AGC: What advice would you give to a friend who wants to improve their relationship with money?
EG: Basically, not being scared of it. I know that there are lots of people out there, myself included a few years ago, who just kind of ignore it. You maybe don't check your bank balance very often, you just somehow scrape by every month. You make the same mistakes of overspending when you get paid and then get to the end of the month and freak out. I think it's about looking at your bank statements more often, it's setting up notifications. This is all the stuff that we probably would love to avoid, but it's really important.
Since becoming self employed, I've become so so good with money, and it's something that I really struggled with for so long. I'm that person now with a spreadsheet, I know exactly when that client should be paying me, I have an accountant, and I have someone who chases my invoices. When you know what you're doing, it's pretty smooth and great. But I think getting to that point, you have to do the work and really dig deep. Like I said, money is super emotional. It's different for all of us, and it's private, and sometimes you can feel awful about yourself because you feel like you don't have enough money. Or you can lie awake at night worrying about money. It's one of the biggest anxiety drivers for a lot of people so I think having to really look at it in detail and look at what you spend is the first step.
AGC: What advice would you give to a friend who maybe feels that financial stability is out of reach?
EG: I can only speak from my personal experience, but it's a lifelong lesson. I'm 30 now and I feel like I'm only just in the place where I've got it together. You shouldn't beat yourself up if you're just trying to learn. [The reason] I care about the campaign [with NatWest] and the conversations around it is I think it's totally wild that we were never taught this stuff at school. That no one sat us down and said this is how you do taxes and this is what VAT is, this is how you save, and this is what an overdraft is. It is a bit of a Wild Wild West that you have to kind of work out for yourself. I don't think it's very fair and that's why it's really important to sign up for newsletters, talk to your friends, join WhatsApp groups, join Facebook groups. The information is out there but it's a shame that we have to do the digging ourselves. There's a lot of very wishy washy stuff out there in terms of, like, spirituality and welcoming more money into your life. I don't really subscribe to that. I think it's about putting one foot in front of the other and learning as you go.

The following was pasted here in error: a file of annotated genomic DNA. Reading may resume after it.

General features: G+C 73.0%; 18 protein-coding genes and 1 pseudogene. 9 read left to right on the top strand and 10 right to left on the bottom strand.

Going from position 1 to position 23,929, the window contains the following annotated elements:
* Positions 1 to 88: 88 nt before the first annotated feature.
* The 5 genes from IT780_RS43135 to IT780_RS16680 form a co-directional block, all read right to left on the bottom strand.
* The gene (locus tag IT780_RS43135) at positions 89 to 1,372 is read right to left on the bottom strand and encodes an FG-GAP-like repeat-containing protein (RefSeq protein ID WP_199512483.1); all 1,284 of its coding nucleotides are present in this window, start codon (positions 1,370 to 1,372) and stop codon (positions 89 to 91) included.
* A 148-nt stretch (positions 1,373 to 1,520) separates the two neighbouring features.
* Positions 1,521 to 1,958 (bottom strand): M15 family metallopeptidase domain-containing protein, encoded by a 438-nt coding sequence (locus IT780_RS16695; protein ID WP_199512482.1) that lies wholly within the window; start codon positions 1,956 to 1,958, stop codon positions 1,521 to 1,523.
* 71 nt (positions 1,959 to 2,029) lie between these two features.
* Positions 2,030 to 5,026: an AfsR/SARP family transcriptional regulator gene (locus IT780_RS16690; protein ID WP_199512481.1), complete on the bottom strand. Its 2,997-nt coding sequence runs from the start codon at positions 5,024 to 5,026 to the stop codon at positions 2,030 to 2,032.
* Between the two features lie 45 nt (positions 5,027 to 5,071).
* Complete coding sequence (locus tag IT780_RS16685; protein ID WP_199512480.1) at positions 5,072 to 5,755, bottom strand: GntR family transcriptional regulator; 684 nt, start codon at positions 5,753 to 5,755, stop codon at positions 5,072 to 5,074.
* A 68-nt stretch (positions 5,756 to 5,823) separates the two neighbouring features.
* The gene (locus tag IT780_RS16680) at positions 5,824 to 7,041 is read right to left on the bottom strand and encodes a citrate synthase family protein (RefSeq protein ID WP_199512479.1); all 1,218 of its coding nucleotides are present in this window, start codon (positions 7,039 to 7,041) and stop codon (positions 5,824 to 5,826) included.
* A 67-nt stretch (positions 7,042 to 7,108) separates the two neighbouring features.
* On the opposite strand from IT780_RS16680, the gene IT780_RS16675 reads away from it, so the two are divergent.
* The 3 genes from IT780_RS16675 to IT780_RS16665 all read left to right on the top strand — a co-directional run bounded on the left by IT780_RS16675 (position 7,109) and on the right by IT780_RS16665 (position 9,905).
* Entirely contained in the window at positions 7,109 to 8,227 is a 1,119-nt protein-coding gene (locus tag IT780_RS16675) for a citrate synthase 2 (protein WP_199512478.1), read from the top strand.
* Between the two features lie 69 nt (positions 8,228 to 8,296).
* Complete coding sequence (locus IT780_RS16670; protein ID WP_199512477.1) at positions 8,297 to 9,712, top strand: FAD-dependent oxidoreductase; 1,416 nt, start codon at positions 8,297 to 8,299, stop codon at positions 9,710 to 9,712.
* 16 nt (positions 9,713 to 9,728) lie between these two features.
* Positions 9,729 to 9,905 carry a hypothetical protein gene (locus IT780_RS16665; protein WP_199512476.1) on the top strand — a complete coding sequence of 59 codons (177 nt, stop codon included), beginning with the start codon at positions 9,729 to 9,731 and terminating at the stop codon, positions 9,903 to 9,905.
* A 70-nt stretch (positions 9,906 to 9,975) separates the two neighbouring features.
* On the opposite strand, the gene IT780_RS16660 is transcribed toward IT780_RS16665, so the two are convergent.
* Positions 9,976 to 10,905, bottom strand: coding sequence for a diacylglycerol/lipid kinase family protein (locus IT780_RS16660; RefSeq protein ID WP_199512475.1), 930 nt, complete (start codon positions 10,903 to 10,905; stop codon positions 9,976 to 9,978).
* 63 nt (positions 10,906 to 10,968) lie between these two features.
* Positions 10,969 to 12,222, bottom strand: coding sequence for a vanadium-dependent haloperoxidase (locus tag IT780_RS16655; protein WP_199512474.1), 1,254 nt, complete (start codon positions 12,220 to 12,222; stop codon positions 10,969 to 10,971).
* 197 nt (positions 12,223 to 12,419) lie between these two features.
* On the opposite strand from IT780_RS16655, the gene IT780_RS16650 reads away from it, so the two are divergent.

AGC: What does a good relationship with money look like to you?
EG: For me, it's feeling secure in the savings that I have. I never used to really care that much about savings because, I was like "let's live in the moment, you never know what's going to happen," especially with everything that's going on in the world right now. For me, it was finally setting up some sort of pension. Because during my 20s and I think most people might feel like this, you're just getting through it. You're just living from one month to the next. It used to really annoy me when people would say, "Why aren't you saving for your future?" I used to completely ignore them. For me, my relationship with money now is actually being in a place where I can look ahead a bit more. But it's different for everyone.